Elasticsearch is great, but optimizing it for high load is always tricky. This won’t be yet another “Tips and tricks for optimizing Elasticsearch” article – there are many great ones out there. I’m going to focus on one narrow use-case – multitenant systems, i.e. those that support multiple customers/users (tenants).
You can build a multitenant search engine in three different ways:
- Cluster per tenant – this is the hardest to manage and requires a lot of devops automation. Depending on the types of customers it may be worth it to completely isolate them, but that’s rarely the case
- Index per tenant – this can be fine initially, and requires little additional coding (you just parameterize the “index” parameter in the URL of the queries), but it’s likely to cause problems as the customer base grows. Also, supporting consistent mappings and settings across indexes may be trickier than it sounds (e.g. some may reject an update and others may not depending on what’s indexed). Moving data to colder indexes also becomes more complex.
- Tenant-based routing – this means you put everything in one cluster but you configure your search routing to be tenant-specific, which allows you to logically isolate data within a single index.
The last one seems to be the preferred option in general. What is routing? The Elasticsearch blog has a good overview and documentation. The idea lies in the way Elasticsearch handles indexing and searching – it splits data into shards (each shard is a separate Lucene index and can be replicated on more than one node). A shard is a logical grouping within a single Elasticsearch node. When no custom routing is used, and an index request comes, the ID is used to determine which shard is going to be used to store the data. However, during search, Elasticsearch doesn’t know which shards have the data, so it has ask multiple shards and gather the results. Related to that, there’s the newly introduced adaptive replica selection, where the proper shard replica is selected intelligently, rather than using round-robin.
Custom routing allows you to specify a routing value when indexing a document and then a search can be directed only to the shard that has the same routing value. For example, at LogSentinel when we index a log entry, we use the data source id (applicationId) for routing. So each application (data source) that generates logs has a separate identifier which allows us to query only that data source’s shard. That way, even though we may have a thousand clients with a hundred data sources each, a query will be precisely targeted to where the data for that particular customer’s data source lies.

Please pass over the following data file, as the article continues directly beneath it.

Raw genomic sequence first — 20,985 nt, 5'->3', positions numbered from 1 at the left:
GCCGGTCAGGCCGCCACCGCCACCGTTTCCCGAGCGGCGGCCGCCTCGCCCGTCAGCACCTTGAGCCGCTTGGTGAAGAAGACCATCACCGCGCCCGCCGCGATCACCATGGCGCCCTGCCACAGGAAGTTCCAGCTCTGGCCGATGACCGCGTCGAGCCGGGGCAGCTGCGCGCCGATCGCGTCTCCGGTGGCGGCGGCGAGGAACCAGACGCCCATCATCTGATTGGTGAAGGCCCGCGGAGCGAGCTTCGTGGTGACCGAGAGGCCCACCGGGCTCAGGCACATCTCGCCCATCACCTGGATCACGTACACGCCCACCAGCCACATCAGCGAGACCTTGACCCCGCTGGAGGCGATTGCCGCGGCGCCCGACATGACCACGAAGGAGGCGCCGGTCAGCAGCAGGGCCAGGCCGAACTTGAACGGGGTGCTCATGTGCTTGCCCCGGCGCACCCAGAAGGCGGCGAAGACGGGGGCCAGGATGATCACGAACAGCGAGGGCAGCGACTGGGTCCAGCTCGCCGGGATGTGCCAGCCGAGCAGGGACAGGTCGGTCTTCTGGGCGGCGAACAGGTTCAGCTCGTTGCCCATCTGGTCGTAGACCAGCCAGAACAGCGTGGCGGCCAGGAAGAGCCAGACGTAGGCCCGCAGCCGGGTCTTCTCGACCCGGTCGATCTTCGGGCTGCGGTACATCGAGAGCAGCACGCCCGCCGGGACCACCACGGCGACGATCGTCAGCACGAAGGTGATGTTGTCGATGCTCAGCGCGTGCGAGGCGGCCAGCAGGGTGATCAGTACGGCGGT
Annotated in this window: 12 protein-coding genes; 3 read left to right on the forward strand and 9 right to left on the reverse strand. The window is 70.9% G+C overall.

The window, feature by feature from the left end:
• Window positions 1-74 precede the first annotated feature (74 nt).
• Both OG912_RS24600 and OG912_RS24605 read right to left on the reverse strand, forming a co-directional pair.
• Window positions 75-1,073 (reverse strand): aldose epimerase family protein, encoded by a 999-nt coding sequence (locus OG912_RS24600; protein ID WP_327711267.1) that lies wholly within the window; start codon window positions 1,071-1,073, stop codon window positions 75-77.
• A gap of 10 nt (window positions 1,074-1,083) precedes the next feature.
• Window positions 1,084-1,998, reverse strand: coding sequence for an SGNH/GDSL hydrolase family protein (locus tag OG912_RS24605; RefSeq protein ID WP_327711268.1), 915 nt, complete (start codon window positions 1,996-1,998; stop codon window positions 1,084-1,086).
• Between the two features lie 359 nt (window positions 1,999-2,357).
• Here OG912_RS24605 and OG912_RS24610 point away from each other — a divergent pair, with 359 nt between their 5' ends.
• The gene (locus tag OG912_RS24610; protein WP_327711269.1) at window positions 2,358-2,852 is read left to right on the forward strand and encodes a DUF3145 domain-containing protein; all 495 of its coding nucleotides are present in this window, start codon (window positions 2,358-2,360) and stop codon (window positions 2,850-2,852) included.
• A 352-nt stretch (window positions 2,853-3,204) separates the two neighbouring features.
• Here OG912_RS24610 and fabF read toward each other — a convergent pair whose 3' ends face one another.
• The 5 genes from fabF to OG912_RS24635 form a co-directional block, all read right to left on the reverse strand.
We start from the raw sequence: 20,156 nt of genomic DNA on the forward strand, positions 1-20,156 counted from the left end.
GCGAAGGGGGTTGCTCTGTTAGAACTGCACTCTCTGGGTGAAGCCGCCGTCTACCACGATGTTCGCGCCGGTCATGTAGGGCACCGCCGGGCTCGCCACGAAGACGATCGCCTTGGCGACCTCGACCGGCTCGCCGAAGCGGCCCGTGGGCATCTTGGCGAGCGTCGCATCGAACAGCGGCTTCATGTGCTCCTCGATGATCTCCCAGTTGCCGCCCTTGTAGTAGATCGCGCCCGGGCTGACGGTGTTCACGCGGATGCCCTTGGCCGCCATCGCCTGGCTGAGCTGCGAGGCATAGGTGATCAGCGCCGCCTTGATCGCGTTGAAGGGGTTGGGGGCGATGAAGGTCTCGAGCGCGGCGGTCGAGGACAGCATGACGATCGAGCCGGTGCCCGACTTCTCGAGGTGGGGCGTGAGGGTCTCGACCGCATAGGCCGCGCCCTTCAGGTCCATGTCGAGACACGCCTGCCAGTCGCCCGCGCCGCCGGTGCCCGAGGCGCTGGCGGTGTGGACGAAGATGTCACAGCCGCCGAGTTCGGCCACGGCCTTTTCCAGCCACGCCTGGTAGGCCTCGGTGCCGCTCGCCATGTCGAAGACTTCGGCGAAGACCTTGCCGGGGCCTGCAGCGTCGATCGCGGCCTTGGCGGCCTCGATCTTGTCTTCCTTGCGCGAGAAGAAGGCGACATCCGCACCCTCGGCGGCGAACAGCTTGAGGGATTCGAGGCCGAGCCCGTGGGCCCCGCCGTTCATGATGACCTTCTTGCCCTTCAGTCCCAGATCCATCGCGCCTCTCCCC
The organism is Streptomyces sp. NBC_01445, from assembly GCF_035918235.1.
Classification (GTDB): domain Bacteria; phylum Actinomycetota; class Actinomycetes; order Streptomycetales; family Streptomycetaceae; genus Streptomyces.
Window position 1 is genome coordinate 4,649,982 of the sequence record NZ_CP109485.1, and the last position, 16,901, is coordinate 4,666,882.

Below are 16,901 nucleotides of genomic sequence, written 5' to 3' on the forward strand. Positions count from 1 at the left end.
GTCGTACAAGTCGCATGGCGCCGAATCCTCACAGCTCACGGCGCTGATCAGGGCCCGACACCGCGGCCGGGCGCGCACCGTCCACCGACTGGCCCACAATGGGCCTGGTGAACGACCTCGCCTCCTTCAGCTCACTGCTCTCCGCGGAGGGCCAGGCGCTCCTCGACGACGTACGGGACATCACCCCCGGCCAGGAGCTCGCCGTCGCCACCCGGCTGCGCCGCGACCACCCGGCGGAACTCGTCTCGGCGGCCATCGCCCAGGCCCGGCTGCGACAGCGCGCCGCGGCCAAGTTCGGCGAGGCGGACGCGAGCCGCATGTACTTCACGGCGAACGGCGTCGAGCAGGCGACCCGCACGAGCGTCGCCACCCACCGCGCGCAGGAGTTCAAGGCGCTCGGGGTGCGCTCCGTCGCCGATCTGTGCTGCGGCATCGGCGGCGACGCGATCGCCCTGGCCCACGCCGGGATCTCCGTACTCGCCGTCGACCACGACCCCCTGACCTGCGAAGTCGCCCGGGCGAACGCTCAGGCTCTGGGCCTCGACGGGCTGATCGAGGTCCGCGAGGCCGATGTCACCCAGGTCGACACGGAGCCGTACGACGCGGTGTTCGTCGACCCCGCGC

This is key for horizontally scaling multitenant applications. When there’s terabytes of data and billions of documents, many shards will be needed (in order to avoid large and heavy shards that cause performance issues). Finding data in this haystack requires the ability to know where to look.
Note that you can (and probably should) make routing required in these cases – each indexed document must be required to have a routing key, otherwise an implementation oversight may lead to a slow index.
Using custom routing you are practically turning one large Elasticsearch cluster into smaller sections, logically separated based on meaningful identifiers. In our case, it is not a userId/customerId, but one level deeper – there are multiple shards per customer, but depending on the use-case, it can be one shard per customer, using the userId/customerId. Using more than one shard per customer may complicate things a little – for example having too many shards per customer may require searches that span too many shards, but that’s not necessarily worse than not using routing.
There are some caveats – the isolation of customer data has to be handled in the application layer (whereas for the first two approaches data is segregated operationally). If there’s an application bug or lack of proper access checks, one user can query data from other users’ shards by specifying their routing key. It’s the role of the application in front of Elasticsearch to only allow queries with routing keys belonging to the currently authenticated user.
There are cases when the first two approaches to multitenancy are viable (e.g. a few very large customers), but in general the routing approach is the most scalable one.
The post ElasticSearch Multitenancy With Routing appeared first on Bozho's tech blog.